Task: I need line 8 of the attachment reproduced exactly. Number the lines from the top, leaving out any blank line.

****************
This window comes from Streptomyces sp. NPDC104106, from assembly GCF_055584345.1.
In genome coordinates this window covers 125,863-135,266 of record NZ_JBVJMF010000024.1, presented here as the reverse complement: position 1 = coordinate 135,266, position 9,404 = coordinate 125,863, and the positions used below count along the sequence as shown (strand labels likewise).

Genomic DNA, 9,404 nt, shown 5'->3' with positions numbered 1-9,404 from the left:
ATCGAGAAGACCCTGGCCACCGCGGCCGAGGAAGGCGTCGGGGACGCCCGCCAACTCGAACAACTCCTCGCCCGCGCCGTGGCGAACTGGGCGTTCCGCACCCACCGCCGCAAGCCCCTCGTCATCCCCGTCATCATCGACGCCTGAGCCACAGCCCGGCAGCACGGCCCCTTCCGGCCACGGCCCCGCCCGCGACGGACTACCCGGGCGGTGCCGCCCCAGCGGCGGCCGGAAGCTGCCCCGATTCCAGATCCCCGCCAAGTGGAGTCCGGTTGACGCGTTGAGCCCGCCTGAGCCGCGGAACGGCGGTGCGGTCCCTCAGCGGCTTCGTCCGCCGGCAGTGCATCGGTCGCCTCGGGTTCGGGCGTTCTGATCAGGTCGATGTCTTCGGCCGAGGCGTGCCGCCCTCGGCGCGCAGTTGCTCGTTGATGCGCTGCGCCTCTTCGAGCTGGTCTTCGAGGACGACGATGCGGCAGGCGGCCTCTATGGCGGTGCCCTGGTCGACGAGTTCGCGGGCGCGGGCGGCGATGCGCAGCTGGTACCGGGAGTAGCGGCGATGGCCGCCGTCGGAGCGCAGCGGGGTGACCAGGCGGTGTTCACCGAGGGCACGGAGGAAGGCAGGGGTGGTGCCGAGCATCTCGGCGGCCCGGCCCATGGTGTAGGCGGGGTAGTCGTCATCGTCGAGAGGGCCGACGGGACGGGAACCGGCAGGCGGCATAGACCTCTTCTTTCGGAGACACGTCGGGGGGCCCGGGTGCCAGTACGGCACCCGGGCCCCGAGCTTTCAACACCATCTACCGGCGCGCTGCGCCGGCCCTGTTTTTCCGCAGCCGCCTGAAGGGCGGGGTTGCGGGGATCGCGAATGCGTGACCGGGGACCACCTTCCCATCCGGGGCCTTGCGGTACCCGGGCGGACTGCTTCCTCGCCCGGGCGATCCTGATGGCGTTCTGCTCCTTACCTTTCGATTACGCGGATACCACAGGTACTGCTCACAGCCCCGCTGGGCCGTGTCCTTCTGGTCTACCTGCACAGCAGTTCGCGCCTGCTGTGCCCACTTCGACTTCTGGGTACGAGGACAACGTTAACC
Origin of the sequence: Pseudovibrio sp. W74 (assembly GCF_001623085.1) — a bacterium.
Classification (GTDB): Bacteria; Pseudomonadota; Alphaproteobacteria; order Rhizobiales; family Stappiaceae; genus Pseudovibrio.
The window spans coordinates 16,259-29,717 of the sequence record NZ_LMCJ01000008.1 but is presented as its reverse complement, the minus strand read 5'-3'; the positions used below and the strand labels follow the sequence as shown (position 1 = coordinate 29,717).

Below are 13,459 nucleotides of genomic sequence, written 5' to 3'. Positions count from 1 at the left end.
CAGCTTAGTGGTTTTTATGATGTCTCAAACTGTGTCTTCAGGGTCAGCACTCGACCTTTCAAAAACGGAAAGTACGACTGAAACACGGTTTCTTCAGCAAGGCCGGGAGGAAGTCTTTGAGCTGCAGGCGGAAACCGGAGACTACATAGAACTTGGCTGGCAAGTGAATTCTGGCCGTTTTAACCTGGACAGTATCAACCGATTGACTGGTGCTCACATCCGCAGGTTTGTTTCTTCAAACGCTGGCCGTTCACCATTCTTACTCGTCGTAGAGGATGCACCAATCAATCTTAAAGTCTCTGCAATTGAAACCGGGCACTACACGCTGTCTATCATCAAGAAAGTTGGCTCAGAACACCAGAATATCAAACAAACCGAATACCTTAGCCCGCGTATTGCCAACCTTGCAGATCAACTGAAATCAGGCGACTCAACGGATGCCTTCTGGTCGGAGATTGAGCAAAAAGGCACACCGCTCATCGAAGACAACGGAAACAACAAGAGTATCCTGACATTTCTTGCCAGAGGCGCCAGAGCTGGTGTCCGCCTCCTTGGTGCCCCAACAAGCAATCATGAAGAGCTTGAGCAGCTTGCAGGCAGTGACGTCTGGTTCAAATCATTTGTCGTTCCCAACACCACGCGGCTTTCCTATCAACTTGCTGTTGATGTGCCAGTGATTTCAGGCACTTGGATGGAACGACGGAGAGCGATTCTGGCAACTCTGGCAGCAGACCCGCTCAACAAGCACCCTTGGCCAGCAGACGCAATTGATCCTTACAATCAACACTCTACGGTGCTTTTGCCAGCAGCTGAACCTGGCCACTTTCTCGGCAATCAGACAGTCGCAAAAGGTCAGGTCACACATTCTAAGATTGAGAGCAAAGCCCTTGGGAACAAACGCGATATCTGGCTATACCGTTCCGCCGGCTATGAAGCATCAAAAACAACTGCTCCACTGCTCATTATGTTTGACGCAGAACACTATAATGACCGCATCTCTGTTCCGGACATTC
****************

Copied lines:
Below are 13,459 nucleotides of genomic sequence, written 5' to 3'. Positions count from 1 at the left end.